Skip to comments.This Embarrasses You and I*: Grammar Gaffes Invade the Office in an Age of Informal[...]
Posted on 06/20/2012 6:30:54 AM PDT by Constitutionalist Conservative
When Caren Berg told colleagues at a recent staff meeting, "There's new people you should meet," her boss Don Silver broke in, says Ms. Berg, a senior vice president at a Fort Lauderdale, Fla., marketing and crisis-communications company.
"I cringe every time I hear" people misuse "is" for "are," Mr. Silver says. The company's chief operations officer, Mr. Silver also hammers interns to stop peppering sentences with "like." For years, he imposed a 25-cent fine on new hires for each offense. "I am losing the battle," he says.
Managers are fighting an epidemic of grammar gaffes in the workplace. Many of them attribute slipping skills to the informality of email, texting and Twitter where slang and shortcuts are common. Such looseness with language can create bad impressions with clients, ruin marketing materials and cause communications errors, many managers say.
Mr. Garner, the usage expert, requires all job applicants at his nine-employee firmincluding people who just want to pack boxesto pass spelling and grammar tests before he will hire them. And he requires employees to have at least two other people copy-edit and make corrections to every important email and letter that goes out.
"Twenty-five years ago it was impossible to put your hands on something that hadn't been professionally copy-edited," Mr. Garner says. "Today, it is actually hard to put your hands on something that has been professionally copy-edited."
(Excerpt) Read more at online.wsj.com ...
“Irregardless” and “I could care less” drive me slightly insane.
I know, right?
That is driving me CRAZY, especially when it’s literally the first thing out of somebody’s mouth. “Our next guest is Joe Intellectual of the Blunge Institute. Joe, how does the vote in Mumbostan affect the Presidential race?” “Well, I mean...”
I am stunned by the widespread usage of this verbal tic, which seems to me to have become ubiquitous virtually overnight, across all classes, vocations, and even countries and races. One of Whitney Houston’s songwriters, grasping for words, stammered four “I mean”s in a row, sounding like somebody trying to start a car on a cold morning. Apparently it had such an effect that Piers Morgan started doing it in the same interview.
That will get them a "college boy, eh?" butt-kicking these days. Now it's "So she was like, ..., and I was like, yeah, exactly..."
Commentators who use less and fewer interchangeably elicit my disdain. “Less voters turned out for the election”, is cause to wonder if the voters were cut off at the knees or the waist.
I can always tell when Hillary C.is about to unleash a whopper when she starts a sentence with, “Well, you know...”.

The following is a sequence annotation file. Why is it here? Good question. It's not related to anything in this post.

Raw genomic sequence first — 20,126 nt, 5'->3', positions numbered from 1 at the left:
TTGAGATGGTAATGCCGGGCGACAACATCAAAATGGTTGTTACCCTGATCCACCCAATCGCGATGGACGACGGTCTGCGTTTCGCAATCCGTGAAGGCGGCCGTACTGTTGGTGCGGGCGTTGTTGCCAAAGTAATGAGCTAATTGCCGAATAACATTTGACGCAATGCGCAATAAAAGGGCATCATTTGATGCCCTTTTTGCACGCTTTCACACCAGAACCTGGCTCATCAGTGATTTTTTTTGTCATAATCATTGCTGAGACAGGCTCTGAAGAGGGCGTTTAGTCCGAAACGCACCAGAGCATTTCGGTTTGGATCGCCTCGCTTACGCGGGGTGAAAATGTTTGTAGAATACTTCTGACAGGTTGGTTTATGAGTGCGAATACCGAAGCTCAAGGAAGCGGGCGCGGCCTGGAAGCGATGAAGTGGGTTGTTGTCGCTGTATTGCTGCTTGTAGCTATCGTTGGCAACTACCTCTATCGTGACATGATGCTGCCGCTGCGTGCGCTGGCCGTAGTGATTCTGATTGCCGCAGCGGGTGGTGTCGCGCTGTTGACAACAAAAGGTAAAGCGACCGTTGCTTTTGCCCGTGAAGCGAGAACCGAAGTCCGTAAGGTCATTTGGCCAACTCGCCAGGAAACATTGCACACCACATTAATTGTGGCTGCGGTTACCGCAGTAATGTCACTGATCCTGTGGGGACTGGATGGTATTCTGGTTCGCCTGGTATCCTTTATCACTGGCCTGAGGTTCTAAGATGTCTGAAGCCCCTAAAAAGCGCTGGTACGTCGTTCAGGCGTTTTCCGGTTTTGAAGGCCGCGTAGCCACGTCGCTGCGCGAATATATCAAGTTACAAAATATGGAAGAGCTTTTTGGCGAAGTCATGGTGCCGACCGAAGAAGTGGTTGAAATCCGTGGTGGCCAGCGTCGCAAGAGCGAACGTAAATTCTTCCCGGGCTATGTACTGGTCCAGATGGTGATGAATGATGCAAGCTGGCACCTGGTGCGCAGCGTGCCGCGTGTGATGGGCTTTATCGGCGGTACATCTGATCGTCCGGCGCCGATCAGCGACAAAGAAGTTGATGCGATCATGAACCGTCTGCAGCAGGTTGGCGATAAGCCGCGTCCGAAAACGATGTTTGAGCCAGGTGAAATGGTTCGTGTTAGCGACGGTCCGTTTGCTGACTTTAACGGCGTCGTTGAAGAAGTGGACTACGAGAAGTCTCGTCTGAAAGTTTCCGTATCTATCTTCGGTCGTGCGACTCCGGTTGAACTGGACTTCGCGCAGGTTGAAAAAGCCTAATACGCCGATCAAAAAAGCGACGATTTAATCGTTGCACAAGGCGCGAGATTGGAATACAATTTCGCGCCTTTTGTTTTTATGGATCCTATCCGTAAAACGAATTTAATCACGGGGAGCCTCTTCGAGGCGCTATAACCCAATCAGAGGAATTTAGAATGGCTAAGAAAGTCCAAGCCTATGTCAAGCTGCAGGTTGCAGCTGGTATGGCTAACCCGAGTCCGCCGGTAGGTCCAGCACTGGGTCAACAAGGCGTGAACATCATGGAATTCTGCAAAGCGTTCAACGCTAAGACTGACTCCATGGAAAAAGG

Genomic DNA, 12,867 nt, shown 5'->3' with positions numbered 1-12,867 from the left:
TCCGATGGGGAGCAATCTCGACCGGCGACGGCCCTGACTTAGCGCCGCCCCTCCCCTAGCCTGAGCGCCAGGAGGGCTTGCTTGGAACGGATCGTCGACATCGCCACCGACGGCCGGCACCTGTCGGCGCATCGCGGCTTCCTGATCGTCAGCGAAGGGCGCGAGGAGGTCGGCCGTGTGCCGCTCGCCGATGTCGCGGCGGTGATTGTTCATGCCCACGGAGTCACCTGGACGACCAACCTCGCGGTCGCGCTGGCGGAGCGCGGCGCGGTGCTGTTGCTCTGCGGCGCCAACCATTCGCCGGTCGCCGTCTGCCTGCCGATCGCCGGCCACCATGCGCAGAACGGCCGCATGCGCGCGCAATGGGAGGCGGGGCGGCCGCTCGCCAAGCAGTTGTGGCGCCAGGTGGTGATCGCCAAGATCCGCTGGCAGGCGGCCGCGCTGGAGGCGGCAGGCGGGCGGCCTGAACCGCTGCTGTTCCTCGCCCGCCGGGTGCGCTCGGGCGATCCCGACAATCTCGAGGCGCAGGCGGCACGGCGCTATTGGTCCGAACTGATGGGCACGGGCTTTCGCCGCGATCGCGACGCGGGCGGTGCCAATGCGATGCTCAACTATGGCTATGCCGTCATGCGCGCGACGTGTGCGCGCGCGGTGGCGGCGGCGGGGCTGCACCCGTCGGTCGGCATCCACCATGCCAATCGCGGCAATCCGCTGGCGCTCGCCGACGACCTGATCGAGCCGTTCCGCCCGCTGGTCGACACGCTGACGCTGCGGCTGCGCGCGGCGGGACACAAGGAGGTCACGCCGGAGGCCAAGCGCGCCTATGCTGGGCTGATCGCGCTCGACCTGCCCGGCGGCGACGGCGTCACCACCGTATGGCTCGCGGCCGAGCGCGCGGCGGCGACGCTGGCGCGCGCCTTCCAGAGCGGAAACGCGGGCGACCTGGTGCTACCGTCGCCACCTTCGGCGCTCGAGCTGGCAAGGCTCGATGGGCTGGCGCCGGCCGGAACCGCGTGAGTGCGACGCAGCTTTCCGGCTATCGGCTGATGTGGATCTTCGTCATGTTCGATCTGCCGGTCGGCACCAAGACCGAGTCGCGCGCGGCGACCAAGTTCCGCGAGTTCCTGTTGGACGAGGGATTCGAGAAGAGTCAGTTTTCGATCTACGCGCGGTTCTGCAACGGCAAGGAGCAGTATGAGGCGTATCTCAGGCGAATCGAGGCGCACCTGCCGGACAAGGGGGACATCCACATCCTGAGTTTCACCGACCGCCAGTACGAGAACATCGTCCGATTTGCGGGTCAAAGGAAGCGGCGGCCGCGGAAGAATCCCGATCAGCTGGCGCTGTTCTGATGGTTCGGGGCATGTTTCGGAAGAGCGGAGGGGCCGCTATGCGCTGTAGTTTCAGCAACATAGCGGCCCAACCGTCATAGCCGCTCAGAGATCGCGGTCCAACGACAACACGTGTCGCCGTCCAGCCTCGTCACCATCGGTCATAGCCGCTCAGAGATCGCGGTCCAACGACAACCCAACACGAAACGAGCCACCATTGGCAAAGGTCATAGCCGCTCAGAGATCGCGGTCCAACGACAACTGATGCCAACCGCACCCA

As someone who does freelance copyediting work on the side, I sees terribel grammer and speling all the time.
How very postmodern of you. True dat.
My pet peeve is people using your when it should be the contraction you’re. I see you went to a school that taught the difference.
“Mr. Garner... requires all job applicantsincluding people who just want to pack boxesto pass spelling and grammar tests before he will hire them.”
Someone incapable of mastering spelling and grammar might nevertheless be an asset to the shipping department.
What a bad manager. (No verb; it’s implied and grammatically acceptable for emphasis.)
How about “CAN I help you?” (Hell, I don’t know if you can) vs. “MAY I help you?”.
Or, when I call my buddy’s office, his [minority hire] secretary responds with “May I axe who’s calling?”. The first time she said it I responded “No, you may not, but I’ll tell you my name”.
And, of course, an issue may have one criterION, or many criterIA.
I could go on for hours.
Ah! Enallage! The rhetorical device in which deliberate grammatical mistakes are made for emphasis. One of the saddest things about grammatical illiteracy is that it robs those afflicted of the ability to effectively deploy enallage.
How are you doing?
Fair to midland?.
It’s not postmodern, it’s understanding reality. Language evolves, language has always evolved, language WILL always evolve. Just because somebody wrote a prescriptive people think that’s forever. It isn’t. Language is still going to evolve, maybe a little slower because now there’s a book teachers can point to, but it still will happen. People change, societies change, languages change. Sometimes for the better, sometimes not, but change is inevitable. And complaining about it just says you’re stuck in the past, that you have failed to keep up.
No, just this once I think we’ll let the slobs and incompetents suck it up. If this injures discostu’s precious self-esteem...well, that sounds like a personal problem to me. I am tired of the way they’ve trashed a world of logic, order, elegance, and beauty.
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